Stack Overflow is a community of 4.7 million programmers, just like you, helping each other.

Join them; it only takes a minute:

Sign up
Join the Stack Overflow community to:
  1. Ask programming questions
  2. Answer and help your peers
  3. Get recognized for your expertise

Optimizing my MATLAB code, I stumbled upon a weird problem regarding anonymous functions.

Like in this thread I realized, that sometimes anonymous functions are running really slow. But with minimal changes to the function, it runs as fast as subfunctions or nested functions.

I used this (simple) test file to reproduce the behaviour with Matlab R2010b under Windows 7 64-bit:

clear all; close all; clc;

% functions
fn1 = @(x) x^2;
fn2 = @(x) double(x^2);

% variables
x = linspace(-100,100,100000);
N = length(x);

%% anonymous function
y = zeros(1,N);
t = tic;
for i=1:N
    y(i) = fn1(x(i));
tm.anonymous_1 = toc(t);

%% anonymous function (modified)
y = zeros(1,N);
t = tic;
for i=1:N
    y(i) = fn2(x(i));
tm.anonymous_2 = toc(t);

%% print

The results I got were:

tm = 

    anonymous_1: 1.0605
    anonymous_2: 0.1217

As you can see the first approach is about 10 times slower. I have no idea what triggers this speedup/slowdown. I tried different things, getting nearly the same (fast) timings:

fn2 = @(x) 1 * x^2;
fn2 = @(x) 0 + x^2;
fn2 = @(x) abs(x^2);
fn2 = @(x) x*x;

Before I start profiling all of my functions, I would like to know if anyone has an explanation for this behaviour?

P.S.: I know that "vectorized" approaches are much faster, but in my case a solver will be evaluating the function for each variable time step, so that is not an option.

share|improve this question
Did you try switching fn1 and fn2? I wonder if Matlab optimizes the second function, after having performed the operations in the first function. – gary Mar 19 '11 at 3:01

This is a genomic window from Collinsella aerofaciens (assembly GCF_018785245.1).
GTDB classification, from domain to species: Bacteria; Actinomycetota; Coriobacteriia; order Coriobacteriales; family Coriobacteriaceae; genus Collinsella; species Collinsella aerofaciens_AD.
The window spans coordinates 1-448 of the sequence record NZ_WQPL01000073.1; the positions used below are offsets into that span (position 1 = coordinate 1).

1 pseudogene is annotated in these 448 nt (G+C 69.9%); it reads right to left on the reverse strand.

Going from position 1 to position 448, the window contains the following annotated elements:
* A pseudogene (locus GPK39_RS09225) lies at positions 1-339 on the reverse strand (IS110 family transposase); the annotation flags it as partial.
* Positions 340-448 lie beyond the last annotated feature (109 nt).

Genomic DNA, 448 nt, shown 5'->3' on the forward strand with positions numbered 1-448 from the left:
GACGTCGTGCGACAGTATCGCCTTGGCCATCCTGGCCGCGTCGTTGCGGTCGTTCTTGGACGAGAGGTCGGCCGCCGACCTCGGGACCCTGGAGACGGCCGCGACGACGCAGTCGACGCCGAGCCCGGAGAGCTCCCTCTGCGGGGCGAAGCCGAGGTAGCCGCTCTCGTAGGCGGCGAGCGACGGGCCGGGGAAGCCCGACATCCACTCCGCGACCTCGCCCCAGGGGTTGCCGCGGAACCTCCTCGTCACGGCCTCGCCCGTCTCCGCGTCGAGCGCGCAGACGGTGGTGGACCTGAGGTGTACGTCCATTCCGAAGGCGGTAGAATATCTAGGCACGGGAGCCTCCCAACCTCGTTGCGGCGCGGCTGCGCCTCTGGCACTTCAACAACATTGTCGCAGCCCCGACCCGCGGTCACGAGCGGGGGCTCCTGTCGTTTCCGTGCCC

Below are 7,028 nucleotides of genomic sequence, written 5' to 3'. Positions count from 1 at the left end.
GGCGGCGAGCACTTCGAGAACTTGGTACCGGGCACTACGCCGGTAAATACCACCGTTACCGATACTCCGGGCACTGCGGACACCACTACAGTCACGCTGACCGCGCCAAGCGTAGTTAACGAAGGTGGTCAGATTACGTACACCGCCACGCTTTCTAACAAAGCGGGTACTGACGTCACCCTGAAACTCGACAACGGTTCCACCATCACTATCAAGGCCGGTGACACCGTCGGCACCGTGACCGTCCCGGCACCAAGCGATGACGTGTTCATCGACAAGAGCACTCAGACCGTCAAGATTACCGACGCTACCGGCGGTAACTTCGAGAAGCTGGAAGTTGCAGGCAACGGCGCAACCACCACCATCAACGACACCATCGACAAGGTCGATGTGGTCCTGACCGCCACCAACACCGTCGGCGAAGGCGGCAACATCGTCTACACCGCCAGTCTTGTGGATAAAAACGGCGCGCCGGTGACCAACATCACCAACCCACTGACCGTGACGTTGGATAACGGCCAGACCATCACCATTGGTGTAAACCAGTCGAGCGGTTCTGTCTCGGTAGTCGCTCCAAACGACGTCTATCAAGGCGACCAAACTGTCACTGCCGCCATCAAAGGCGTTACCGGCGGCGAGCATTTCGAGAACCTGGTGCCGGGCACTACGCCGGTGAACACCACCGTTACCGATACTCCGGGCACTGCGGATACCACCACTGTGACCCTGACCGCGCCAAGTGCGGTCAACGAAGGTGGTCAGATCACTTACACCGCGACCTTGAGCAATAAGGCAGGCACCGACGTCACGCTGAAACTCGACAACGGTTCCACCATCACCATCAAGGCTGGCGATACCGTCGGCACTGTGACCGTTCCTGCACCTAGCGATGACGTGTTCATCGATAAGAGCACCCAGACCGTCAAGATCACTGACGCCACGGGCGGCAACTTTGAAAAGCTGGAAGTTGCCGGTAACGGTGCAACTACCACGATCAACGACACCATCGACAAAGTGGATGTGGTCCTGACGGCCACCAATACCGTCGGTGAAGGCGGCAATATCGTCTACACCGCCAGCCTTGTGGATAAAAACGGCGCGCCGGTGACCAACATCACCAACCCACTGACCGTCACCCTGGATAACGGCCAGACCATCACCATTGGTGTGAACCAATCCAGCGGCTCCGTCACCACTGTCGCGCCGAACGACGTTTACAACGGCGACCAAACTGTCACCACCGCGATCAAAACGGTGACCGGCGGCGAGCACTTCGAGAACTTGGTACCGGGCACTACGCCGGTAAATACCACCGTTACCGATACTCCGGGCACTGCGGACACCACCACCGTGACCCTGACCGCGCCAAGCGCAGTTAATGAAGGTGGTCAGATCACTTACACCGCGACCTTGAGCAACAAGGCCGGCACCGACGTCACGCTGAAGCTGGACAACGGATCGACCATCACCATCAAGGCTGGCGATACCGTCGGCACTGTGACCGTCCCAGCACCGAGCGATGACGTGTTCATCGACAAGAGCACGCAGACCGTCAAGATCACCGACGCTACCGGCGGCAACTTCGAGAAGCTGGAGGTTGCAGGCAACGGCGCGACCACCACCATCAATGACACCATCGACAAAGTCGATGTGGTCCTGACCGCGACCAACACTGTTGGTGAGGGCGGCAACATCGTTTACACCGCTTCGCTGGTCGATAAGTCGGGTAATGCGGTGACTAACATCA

No, that doesn't help. If you make fn1 = fn2 = @(x) x^2 they're both slow and take the same time; if you make fn1 = fn2 = @(x) double(x^2) or fn1 = fn2 = @(x) 1 * x^2; they're both fast. It's quite curious, +1 for the question. It is something about fn1 = @(x) x^2 that is slow. – Ramashalanka Mar 19 '11 at 5:22
fn1 = @(x) int64(x^2); or fn1 = @(x) double(int64(x^2)); are even slower. – grantnz Mar 19 '11 at 9:31
if you write a Matlab function, that gets compiled. If you write a Matlab script, that doesn't get compiled. Instead of writing inline/anonymous functions, make them into standalone functions (no matter how small or silly), and they should pick up speed. – Marcin Mar 22 '11 at 17:51
up vote 8 down vote accepted

It appears that in the case of 'fn2' the Matlab optimizer is able to inline the function, whereas it is unable to do so in the case of 'fn1'.

This probably has to do with what Matlab knows about the scalarity or complexity or structure of the argument and return value. It probably figures out that 'i' (the argument at the call-site) is necessarily scalar, real and non-strctured. Given a scalar argument it then tries to figure out the behaviour of the function. In the case of 'fn2' Matlab's optimizer statically determines that it can always fit all possible results of 'double()' into the target variable 'y(i)'. For some reason only known to the designers of the optimizer, Matlab is unable to come to the same conclusion for 'fn1'. Maybe there are some non-obvious corner-cases, or '^' lacks some piece of meta-data that the optimizer depends on. Anyway, the result is that in case of 'fn1' Matlab apparently re-evaluats the function at every iteration.

Anyway, statically optimizing dynamic languages is something of a black art in compiler design.

share|improve this answer
It also happens with much more complex functions. But in all the cases an explicit typecast to double speeded things up. After all I think it's best to stay with nested functions for time critical applications to prevent such problems. – Brainy Apr 5 '11 at 13:31
@Brainy: Double is an accelerated data type according to this source. These slides on optimization are also helpful. I'm not sure how the first function allocates its variables. – Emily Hill Nov 27 '13 at 20:01

I believe that making the return type of a function independent of its argument's types makes it easier for Matlab to optimize. By the way, y = fn1(x); and y = fn2(x); have roughly the same proportion in terms of run time, so it's not the effect of arguments being scalar or complex.

share|improve this answer

Your Answer


By posting your answer, you agree to the privacy policy and terms of service.

Not the answer you're looking for? Browse other questions tagged or ask your own question.